Bowling Green Community Stands Together Against Racist Tweets, Again
Bowling Green State University in Ohio is no stranger to fighting hate. In April 2013, BGSU and the City of Bowling Green started a Not In Our Town campaign to “reaffirm the University and Bowling Green’s commitments to social justice, equity and inclusion,” according to Bowling Green News. The campaign was started in response to a series of racist tweets.
But new tweets recently emerged, attacking the university's Black Student Union. In response, students from various campus organizations have arranged a forum to discuss racism in the community and how to stand together against it. “We want to unify everyone in order to figure out what we will do,” said Kevin Lewis, president of the BSU.
In addition to the school's Not in Our Town campaign, several multi-cultural groups came together to form the Call to Action campaign and developed an action plan to respond to any future incidents.
The source of the tweets, @patfalcon, has yet to be identified. Bowling Green Police have been brought in to ascertain whether the tweets constitute a hate crime. In the meantime, students remain committed to creating a campus atmosphere that supports diversity and inclusion. “We need to change and work together as one if we want to be remembered at this University,” said Lewis. “It all starts with us and now.”
Heckling at The Laramie Project Creates Educational Opportunity for All
University of Mississippi brought together audience members and the performers of an Ole Miss production of The Laramie Project, in response to a heckling incident that left cast members feeling disrespected and hurt. But rather than merely demanding an apology at the October event, the theatre department convened students to spark a dialogue about hate speech and its effects.
“Even though it was a negative event, it made us positive. This is why we need to do this show because we need to open the minds of people on this campus — not just athletes," actor Garrison Gibbons told Oxford WMCTV. "I don't want to see them being punished, that's not doing anything positive. I want to see everyone get involved in showing their support for LGBT and equality.”
As an elective requirement, several University of Mississippi football freshmen found themselves attending a campus production of The Laramie Project, the play about gay hate crime victim Matthew Shepard. The freshmen laughed, took pictures, and coughed out gay slurs throughout the play, disrupting several of the actors’ very vulnerable monologues, according to ThinkProgress.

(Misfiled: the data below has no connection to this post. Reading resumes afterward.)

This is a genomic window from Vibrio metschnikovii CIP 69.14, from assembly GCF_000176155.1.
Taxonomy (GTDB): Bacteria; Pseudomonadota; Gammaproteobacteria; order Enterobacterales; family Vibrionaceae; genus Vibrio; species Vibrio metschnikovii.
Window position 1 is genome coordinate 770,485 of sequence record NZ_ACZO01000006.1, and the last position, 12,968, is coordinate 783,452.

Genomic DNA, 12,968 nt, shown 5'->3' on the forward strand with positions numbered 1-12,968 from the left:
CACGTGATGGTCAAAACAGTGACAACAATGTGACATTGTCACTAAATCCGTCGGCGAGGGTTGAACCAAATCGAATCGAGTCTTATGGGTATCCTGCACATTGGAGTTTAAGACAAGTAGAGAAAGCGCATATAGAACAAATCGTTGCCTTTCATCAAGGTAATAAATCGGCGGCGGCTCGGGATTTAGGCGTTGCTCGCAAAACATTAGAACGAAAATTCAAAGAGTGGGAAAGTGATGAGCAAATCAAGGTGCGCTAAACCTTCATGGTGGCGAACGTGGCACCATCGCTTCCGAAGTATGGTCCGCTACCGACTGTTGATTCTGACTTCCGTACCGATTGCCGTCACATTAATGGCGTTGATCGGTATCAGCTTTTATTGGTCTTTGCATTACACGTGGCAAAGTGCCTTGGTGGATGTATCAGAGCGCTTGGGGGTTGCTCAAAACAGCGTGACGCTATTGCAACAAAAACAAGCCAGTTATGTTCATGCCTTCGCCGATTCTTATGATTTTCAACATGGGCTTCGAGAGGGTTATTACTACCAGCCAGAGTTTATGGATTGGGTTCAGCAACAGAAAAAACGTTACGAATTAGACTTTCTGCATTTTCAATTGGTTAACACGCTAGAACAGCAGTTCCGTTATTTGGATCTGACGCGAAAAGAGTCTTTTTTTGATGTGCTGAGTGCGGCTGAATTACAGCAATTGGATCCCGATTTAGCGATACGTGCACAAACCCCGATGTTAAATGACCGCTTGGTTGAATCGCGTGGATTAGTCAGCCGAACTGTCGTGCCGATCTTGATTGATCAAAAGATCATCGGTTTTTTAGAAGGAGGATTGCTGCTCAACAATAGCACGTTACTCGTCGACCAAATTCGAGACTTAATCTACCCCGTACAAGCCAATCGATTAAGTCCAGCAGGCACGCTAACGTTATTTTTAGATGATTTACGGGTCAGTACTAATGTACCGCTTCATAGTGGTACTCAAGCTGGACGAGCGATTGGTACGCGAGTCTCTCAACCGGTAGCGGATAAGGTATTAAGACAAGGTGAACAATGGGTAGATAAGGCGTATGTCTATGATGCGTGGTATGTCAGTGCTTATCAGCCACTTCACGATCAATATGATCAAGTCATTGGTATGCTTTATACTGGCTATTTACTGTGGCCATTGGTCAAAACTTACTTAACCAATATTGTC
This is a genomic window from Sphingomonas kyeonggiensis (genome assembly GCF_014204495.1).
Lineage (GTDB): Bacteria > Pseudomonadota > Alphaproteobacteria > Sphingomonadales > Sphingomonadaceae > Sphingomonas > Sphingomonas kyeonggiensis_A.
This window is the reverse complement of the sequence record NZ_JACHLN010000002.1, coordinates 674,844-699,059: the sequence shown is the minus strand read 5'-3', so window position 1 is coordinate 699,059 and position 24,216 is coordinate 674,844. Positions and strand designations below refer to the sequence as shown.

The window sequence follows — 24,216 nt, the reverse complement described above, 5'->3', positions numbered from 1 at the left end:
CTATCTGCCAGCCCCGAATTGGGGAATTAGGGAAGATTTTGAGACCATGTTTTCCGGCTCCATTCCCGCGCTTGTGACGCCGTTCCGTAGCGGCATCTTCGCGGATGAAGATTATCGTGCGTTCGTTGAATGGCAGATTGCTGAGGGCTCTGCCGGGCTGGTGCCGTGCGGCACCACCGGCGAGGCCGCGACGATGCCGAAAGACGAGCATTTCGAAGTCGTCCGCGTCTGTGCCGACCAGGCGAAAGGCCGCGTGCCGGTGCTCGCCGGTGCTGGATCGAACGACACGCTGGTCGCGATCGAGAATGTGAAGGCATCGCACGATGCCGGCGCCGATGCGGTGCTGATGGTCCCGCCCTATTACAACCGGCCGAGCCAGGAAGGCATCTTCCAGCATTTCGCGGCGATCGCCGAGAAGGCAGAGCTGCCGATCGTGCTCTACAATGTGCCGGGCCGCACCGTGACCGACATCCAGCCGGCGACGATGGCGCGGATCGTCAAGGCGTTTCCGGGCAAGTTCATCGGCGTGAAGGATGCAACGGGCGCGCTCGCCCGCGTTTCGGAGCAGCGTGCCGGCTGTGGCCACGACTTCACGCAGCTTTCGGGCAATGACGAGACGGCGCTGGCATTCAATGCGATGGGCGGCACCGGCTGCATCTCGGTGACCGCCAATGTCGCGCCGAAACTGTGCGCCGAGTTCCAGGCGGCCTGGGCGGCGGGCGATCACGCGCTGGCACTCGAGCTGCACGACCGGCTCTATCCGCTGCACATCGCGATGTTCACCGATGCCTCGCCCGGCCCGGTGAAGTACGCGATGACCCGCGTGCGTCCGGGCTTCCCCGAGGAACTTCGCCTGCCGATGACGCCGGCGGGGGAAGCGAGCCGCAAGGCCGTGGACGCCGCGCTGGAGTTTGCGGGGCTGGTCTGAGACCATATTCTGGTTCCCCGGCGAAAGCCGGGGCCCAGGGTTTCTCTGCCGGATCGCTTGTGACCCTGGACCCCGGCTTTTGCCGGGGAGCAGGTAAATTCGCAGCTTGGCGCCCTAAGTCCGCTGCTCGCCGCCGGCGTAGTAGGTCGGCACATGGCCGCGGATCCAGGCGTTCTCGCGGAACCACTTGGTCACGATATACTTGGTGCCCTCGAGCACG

Officials from the Ole Miss athletics department were notified, and after the curtain they brought the freshmen backstage to apologize to the actors. Jade Genga, one of the actors, said that the freshmen seemed not to know exactly what they were apologizing for. ‘We weren’t laughing at you,” one player said. “We were laughing at the whole situation.”
Judy Shepard, mother of Matthew Shepard, responded to the incident, saying, “Someone learned to hate like that. We’re still teaching it. Classic case of bullying.” As we move further into October, which is also National Bullying Prevention Month, we are reminded of the importance of dialogue and education around these issues.
See how the University of Mississippi responded to other tensions on campus in the Not In Our Town Film, Ole Miss: Facing the Change.
Community Speaks Out Against Attack on Sikh Little League Coach
Continuing a disturbing national trend of hateful incidents targeting Sikh citizens, a little league coach in Yuba City, CA found hate speech carved into the side of his truck. “It hurts, you know?” said Suk Dulai, the victim. “Spending so much time helping kids, and this is how you get repaid for it?”
But Yuba City community members have spoken out in support of Mr. Dulai. “These people donate their time for these kids and it’s sad that someone would target them,” said a parent of one of Dulai’s players.
According to Sutter Buttes Little League, the offending language read, “We don’t want no Hindus here at SBLL.” Mike Mosley, a Yuba City resident said, “It doesn’t make a difference if they are a Sikh, Asian, black, whatever. A hate crime is a hate crime and it’s wrong.”
Sikhs have increasingly been the target of hate crimes in recent years. Last month, a Columbia University professor was severely beaten in Harlem. In 2011, a gunman opened fire in a Sikh Temple in Oak Creek, killing several people.
Yuba City Little League district officials have posted a $250 reward for any information leading to an arrest. Read more.
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